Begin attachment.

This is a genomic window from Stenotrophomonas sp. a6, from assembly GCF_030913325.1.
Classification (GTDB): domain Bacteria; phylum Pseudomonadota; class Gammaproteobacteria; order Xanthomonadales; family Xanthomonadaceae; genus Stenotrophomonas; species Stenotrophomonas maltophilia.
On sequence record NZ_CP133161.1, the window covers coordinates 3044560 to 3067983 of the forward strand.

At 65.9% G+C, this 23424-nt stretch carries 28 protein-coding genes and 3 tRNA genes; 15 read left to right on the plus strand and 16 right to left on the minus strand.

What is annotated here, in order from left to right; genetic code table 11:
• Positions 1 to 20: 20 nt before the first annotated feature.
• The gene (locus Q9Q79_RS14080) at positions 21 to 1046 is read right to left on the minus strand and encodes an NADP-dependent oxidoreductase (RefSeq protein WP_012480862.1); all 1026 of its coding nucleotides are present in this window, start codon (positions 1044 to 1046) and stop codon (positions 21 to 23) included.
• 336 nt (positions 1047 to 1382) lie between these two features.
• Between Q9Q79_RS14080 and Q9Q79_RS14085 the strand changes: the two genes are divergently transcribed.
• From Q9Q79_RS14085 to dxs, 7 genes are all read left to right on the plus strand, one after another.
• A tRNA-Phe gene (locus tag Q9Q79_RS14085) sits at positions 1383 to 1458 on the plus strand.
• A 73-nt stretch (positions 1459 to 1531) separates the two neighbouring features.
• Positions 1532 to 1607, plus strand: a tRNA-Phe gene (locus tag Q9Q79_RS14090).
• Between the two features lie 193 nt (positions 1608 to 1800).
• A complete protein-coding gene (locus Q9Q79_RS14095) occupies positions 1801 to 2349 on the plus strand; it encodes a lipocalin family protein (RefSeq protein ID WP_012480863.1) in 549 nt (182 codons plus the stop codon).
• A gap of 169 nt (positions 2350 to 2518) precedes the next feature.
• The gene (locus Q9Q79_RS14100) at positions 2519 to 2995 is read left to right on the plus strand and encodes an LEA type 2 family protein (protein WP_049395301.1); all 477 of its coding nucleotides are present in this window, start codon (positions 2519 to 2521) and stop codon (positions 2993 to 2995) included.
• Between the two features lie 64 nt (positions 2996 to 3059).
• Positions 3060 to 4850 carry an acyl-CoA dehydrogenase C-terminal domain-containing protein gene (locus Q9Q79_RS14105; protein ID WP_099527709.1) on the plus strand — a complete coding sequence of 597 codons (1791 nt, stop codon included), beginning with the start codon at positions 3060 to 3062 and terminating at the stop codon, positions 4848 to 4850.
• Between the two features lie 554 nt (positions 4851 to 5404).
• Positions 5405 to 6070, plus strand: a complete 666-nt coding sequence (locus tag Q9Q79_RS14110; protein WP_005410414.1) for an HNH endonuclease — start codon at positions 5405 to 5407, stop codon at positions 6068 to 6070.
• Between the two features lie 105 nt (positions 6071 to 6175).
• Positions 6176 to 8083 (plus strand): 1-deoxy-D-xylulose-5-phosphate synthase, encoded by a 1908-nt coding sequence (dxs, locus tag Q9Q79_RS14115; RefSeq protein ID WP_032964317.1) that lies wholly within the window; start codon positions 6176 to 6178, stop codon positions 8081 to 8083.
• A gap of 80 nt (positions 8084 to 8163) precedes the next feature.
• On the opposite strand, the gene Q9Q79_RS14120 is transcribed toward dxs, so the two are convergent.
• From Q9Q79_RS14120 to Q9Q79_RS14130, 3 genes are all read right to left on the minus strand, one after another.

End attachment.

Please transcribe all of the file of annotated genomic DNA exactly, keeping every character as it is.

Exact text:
This is a genomic window from Stenotrophomonas sp. a6, from assembly GCF_030913325.1.
Classification (GTDB): domain Bacteria; phylum Pseudomonadota; class Gammaproteobacteria; order Xanthomonadales; family Xanthomonadaceae; genus Stenotrophomonas; species Stenotrophomonas maltophilia.
On sequence record NZ_CP133161.1, the window covers coordinates 3044560 to 3067983 of the forward strand.

At 65.9% G+C, this 23424-nt stretch carries 28 protein-coding genes and 3 tRNA genes; 15 read left to right on the plus strand and 16 right to left on the minus strand.

What is annotated here, in order from left to right; genetic code table 11:
• Positions 1 to 20: 20 nt before the first annotated feature.
• The gene (locus Q9Q79_RS14080) at positions 21 to 1046 is read right to left on the minus strand and encodes an NADP-dependent oxidoreductase (RefSeq protein WP_012480862.1); all 1026 of its coding nucleotides are present in this window, start codon (positions 1044 to 1046) and stop codon (positions 21 to 23) included.
• 336 nt (positions 1047 to 1382) lie between these two features.
• Between Q9Q79_RS14080 and Q9Q79_RS14085 the strand changes: the two genes are divergently transcribed.
• From Q9Q79_RS14085 to dxs, 7 genes are all read left to right on the plus strand, one after another.
• A tRNA-Phe gene (locus tag Q9Q79_RS14085) sits at positions 1383 to 1458 on the plus strand.
• A 73-nt stretch (positions 1459 to 1531) separates the two neighbouring features.
• Positions 1532 to 1607, plus strand: a tRNA-Phe gene (locus tag Q9Q79_RS14090).
• Between the two features lie 193 nt (positions 1608 to 1800).
• A complete protein-coding gene (locus Q9Q79_RS14095) occupies positions 1801 to 2349 on the plus strand; it encodes a lipocalin family protein (RefSeq protein ID WP_012480863.1) in 549 nt (182 codons plus the stop codon).
• A gap of 169 nt (positions 2350 to 2518) precedes the next feature.
• The gene (locus Q9Q79_RS14100) at positions 2519 to 2995 is read left to right on the plus strand and encodes an LEA type 2 family protein (protein WP_049395301.1); all 477 of its coding nucleotides are present in this window, start codon (positions 2519 to 2521) and stop codon (positions 2993 to 2995) included.
• Between the two features lie 64 nt (positions 2996 to 3059).
• Positions 3060 to 4850 carry an acyl-CoA dehydrogenase C-terminal domain-containing protein gene (locus Q9Q79_RS14105; protein ID WP_099527709.1) on the plus strand — a complete coding sequence of 597 codons (1791 nt, stop codon included), beginning with the start codon at positions 3060 to 3062 and terminating at the stop codon, positions 4848 to 4850.
• Between the two features lie 554 nt (positions 4851 to 5404).
• Positions 5405 to 6070, plus strand: a complete 666-nt coding sequence (locus tag Q9Q79_RS14110; protein WP_005410414.1) for an HNH endonuclease — start codon at positions 5405 to 5407, stop codon at positions 6068 to 6070.
• Between the two features lie 105 nt (positions 6071 to 6175).
• Positions 6176 to 8083 (plus strand): 1-deoxy-D-xylulose-5-phosphate synthase, encoded by a 1908-nt coding sequence (dxs, locus tag Q9Q79_RS14115; RefSeq protein ID WP_032964317.1) that lies wholly within the window; start codon positions 6176 to 6178, stop codon positions 8081 to 8083.
• A gap of 80 nt (positions 8084 to 8163) precedes the next feature.
• On the opposite strand, the gene Q9Q79_RS14120 is transcribed toward dxs, so the two are convergent.
• From Q9Q79_RS14120 to Q9Q79_RS14130, 3 genes are all read right to left on the minus strand, one after another.